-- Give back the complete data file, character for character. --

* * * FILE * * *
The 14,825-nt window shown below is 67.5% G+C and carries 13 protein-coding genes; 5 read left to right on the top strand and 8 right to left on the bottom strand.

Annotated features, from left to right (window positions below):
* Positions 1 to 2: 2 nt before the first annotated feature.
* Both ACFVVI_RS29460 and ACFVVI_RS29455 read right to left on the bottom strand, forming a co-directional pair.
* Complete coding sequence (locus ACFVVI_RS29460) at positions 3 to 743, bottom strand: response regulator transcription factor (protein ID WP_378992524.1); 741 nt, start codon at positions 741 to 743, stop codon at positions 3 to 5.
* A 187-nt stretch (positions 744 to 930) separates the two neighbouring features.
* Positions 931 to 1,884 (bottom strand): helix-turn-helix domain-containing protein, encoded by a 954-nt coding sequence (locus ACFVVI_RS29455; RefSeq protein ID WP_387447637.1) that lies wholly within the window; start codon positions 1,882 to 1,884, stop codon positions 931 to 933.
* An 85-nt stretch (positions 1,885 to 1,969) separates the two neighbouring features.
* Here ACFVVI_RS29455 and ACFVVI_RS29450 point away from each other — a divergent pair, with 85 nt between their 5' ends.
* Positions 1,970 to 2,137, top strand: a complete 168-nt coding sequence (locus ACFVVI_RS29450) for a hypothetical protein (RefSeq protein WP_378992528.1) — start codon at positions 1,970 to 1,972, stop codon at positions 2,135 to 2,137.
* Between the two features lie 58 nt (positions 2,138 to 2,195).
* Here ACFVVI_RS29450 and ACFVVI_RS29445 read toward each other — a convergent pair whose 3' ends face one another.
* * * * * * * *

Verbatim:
The 14,825-nt window shown below is 67.5% G+C and carries 13 protein-coding genes; 5 read left to right on the top strand and 8 right to left on the bottom strand.

Annotated features, from left to right (window positions below):
* Positions 1 to 2: 2 nt before the first annotated feature.
* Both ACFVVI_RS29460 and ACFVVI_RS29455 read right to left on the bottom strand, forming a co-directional pair.
* Complete coding sequence (locus ACFVVI_RS29460) at positions 3 to 743, bottom strand: response regulator transcription factor (protein ID WP_378992524.1); 741 nt, start codon at positions 741 to 743, stop codon at positions 3 to 5.
* A 187-nt stretch (positions 744 to 930) separates the two neighbouring features.
* Positions 931 to 1,884 (bottom strand): helix-turn-helix domain-containing protein, encoded by a 954-nt coding sequence (locus ACFVVI_RS29455; RefSeq protein ID WP_387447637.1) that lies wholly within the window; start codon positions 1,882 to 1,884, stop codon positions 931 to 933.
* An 85-nt stretch (positions 1,885 to 1,969) separates the two neighbouring features.
* Here ACFVVI_RS29455 and ACFVVI_RS29450 point away from each other — a divergent pair, with 85 nt between their 5' ends.
* Positions 1,970 to 2,137, top strand: a complete 168-nt coding sequence (locus ACFVVI_RS29450) for a hypothetical protein (RefSeq protein WP_378992528.1) — start codon at positions 1,970 to 1,972, stop codon at positions 2,135 to 2,137.
* Between the two features lie 58 nt (positions 2,138 to 2,195).
* Here ACFVVI_RS29450 and ACFVVI_RS29445 read toward each other — a convergent pair whose 3' ends face one another.